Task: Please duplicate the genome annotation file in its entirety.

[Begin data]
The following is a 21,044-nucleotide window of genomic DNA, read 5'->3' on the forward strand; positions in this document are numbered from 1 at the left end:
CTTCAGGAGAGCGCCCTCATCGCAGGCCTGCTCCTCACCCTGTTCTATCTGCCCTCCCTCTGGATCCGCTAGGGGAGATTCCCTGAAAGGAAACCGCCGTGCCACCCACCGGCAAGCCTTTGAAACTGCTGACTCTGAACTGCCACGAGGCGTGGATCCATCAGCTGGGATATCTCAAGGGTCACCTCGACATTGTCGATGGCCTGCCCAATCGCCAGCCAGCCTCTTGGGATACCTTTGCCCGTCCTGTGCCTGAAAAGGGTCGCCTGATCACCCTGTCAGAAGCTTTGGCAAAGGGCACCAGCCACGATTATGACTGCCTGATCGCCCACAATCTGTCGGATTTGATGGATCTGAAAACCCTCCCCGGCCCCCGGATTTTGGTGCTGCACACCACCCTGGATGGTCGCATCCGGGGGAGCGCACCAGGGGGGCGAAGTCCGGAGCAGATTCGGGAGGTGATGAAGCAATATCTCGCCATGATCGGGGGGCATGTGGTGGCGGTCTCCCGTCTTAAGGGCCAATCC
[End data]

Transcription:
The following is a 21,044-nucleotide window of genomic DNA, read 5'->3' on the forward strand; positions in this document are numbered from 1 at the left end:
CTTCAGGAGAGCGCCCTCATCGCAGGCCTGCTCCTCACCCTGTTCTATCTGCCCTCCCTCTGGATCCGCTAGGGGAGATTCCCTGAAAGGAAACCGCCGTGCCACCCACCGGCAAGCCTTTGAAACTGCTGACTCTGAACTGCCACGAGGCGTGGATCCATCAGCTGGGATATCTCAAGGGTCACCTCGACATTGTCGATGGCCTGCCCAATCGCCAGCCAGCCTCTTGGGATACCTTTGCCCGTCCTGTGCCTGAAAAGGGTCGCCTGATCACCCTGTCAGAAGCTTTGGCAAAGGGCACCAGCCACGATTATGACTGCCTGATCGCCCACAATCTGTCGGATTTGATGGATCTGAAAACCCTCCCCGGCCCCCGGATTTTGGTGCTGCACACCACCCTGGATGGTCGCATCCGGGGGAGCGCACCAGGGGGGCGAAGTCCGGAGCAGATTCGGGAGGTGATGAAGCAATATCTCGCCATGATCGGGGGGCATGTGGTGGCGGTCTCCCGTCTTAAGGGCCAATCC